A wide variety of instrumental, vocal and electronic works includes commissions from leading soloists and orchestras. Several have been published by Wai-te-ata Press and various chamber and orchestral works are available on commercial recordings, including recordings by the Auckland Philharmonia of the Cello Symphony (soloist James Tennant, cond. Hopkins), Pacific Hockets (cond. Hopkins) and Resound (cond. Verbistky). Gestauqua for brass quintet and tape represented New Zealand at the 1990 Unesco Rostrum in Paris and Three Songs from the Treehouse for choir won the 1992 Philip Neill Memorial Prize awarded by the University of Otago.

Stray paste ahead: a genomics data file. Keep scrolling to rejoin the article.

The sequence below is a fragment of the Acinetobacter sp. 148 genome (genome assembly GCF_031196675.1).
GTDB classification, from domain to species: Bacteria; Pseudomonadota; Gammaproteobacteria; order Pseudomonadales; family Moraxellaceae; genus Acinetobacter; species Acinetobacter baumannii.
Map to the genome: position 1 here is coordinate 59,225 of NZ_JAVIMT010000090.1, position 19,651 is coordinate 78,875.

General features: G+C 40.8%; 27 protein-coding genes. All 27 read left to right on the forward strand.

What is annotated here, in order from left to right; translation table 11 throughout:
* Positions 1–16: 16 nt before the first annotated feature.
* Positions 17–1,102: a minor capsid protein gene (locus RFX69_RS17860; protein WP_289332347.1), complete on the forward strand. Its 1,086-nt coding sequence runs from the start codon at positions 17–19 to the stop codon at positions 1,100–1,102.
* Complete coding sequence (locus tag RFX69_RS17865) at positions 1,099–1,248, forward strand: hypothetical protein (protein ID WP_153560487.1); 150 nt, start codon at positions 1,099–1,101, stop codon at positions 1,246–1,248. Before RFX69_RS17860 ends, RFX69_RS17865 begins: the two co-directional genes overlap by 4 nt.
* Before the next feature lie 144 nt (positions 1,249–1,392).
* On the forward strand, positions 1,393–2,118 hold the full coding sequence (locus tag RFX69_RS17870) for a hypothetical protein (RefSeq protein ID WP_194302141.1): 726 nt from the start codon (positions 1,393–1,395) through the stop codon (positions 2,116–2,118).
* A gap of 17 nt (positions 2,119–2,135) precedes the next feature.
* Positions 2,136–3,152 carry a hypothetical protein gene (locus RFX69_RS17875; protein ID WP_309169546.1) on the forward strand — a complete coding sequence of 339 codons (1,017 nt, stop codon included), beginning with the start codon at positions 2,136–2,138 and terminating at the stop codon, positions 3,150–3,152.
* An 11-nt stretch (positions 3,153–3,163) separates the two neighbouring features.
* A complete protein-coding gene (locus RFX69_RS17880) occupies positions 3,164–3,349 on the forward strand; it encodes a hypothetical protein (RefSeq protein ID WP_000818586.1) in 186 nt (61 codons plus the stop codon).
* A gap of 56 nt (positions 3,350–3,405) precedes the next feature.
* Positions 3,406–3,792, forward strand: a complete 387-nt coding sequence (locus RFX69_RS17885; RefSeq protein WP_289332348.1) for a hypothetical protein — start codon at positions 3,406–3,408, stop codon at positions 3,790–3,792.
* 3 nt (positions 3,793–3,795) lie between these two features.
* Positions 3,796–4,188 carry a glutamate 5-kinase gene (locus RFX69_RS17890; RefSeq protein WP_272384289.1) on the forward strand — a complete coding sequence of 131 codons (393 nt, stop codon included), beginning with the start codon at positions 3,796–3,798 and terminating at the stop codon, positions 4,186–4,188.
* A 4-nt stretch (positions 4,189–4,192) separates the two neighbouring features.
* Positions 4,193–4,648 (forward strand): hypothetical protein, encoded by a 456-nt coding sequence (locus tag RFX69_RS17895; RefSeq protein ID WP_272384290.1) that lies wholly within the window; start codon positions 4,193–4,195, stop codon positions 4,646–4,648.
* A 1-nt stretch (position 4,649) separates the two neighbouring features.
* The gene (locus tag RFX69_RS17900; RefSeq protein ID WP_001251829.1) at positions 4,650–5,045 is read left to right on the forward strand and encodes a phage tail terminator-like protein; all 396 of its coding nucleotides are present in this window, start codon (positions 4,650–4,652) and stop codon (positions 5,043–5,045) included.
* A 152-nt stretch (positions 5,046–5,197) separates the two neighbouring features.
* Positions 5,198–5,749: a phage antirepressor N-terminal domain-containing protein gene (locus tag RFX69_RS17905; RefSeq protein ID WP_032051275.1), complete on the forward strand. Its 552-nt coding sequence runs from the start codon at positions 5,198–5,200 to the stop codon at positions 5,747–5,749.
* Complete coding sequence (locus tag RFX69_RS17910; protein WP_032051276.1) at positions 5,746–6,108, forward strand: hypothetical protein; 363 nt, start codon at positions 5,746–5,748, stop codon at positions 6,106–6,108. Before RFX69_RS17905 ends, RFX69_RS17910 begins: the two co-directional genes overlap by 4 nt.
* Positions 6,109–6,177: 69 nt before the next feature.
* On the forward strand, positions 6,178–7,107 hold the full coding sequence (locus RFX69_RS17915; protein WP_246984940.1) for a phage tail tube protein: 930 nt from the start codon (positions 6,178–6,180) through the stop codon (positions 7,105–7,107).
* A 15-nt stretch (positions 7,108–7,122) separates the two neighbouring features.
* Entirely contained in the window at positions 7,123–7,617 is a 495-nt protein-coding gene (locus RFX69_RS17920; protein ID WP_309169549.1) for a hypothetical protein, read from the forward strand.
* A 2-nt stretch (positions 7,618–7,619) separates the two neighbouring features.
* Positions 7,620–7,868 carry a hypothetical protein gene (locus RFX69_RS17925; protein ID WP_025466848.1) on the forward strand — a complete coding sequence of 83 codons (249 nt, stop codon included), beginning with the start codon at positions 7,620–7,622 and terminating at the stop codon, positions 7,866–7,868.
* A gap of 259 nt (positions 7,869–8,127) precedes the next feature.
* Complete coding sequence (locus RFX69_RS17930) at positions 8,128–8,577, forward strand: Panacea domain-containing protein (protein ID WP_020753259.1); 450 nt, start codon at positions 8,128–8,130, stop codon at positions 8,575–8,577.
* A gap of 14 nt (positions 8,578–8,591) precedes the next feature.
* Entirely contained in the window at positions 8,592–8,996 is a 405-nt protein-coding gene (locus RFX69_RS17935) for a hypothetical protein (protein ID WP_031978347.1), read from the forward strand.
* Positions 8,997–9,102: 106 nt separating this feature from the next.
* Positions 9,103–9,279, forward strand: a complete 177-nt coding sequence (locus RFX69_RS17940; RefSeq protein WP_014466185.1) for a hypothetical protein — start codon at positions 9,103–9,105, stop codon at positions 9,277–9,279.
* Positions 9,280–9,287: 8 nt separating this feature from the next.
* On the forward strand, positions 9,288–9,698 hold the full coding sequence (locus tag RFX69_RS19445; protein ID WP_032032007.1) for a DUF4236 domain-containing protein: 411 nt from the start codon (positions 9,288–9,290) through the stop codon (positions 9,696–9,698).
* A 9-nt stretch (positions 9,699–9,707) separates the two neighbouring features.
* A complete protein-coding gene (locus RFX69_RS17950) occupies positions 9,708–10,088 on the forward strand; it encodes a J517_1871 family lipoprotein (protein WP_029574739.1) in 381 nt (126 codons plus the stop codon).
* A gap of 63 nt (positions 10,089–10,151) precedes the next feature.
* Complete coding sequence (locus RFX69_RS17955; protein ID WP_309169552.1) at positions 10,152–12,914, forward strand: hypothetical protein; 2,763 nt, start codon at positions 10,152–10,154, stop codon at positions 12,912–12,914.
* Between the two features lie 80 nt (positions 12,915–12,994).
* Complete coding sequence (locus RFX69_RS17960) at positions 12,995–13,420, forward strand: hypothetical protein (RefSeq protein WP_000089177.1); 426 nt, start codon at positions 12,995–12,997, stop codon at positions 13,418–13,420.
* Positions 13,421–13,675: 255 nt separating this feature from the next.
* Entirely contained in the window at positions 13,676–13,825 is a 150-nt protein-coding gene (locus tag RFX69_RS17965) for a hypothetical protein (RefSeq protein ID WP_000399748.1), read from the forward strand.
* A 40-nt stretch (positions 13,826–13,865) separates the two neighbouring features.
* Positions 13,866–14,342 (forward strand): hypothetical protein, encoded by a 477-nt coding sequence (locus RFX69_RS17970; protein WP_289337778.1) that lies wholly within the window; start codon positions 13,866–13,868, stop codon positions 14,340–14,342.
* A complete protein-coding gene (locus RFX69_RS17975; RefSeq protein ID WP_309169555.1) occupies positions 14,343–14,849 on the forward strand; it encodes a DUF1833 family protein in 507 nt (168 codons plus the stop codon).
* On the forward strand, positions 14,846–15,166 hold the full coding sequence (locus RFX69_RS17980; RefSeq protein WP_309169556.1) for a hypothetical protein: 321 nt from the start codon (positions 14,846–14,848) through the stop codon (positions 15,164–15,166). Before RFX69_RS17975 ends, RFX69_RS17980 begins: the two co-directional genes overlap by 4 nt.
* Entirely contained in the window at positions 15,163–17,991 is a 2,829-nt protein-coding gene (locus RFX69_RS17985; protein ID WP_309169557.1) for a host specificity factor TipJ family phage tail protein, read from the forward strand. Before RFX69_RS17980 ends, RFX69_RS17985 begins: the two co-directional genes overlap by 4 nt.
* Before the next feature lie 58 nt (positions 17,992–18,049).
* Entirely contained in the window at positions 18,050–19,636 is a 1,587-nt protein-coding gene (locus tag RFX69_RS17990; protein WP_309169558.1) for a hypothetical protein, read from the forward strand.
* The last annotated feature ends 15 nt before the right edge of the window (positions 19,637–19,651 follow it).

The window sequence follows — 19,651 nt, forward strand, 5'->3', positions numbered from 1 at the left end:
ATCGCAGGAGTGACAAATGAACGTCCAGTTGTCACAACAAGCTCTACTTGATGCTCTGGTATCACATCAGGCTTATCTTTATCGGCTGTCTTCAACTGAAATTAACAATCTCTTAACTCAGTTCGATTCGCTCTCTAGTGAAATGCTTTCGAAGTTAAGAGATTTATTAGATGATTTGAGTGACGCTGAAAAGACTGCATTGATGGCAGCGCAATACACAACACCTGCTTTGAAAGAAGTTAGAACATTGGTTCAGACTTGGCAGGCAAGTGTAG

beyond release

Written in 2007, beyond release was commissioned by David Gompper, director of the Center for New Music ensemble at the University of Iowa. I started sketching a 'concertante' work featuring the solo cello, but several months and many notes later, had a thought: what could be better than one cello? The rich combination of two celli presented itself, as well as the considerable challenge of counterpointing the soloist's mid and low-range timbres against the rich orchestral palette. Musical textures are derived from my improvisations with algorithms of controlled randomness in sonority and rhythm, using IRCAM's OpenMusic software; these processes I have developed over a series of recent compositions. Though I usually interweave allusions to other types of music, this time I set out to write 'straight music' - released from the stamp of time and place.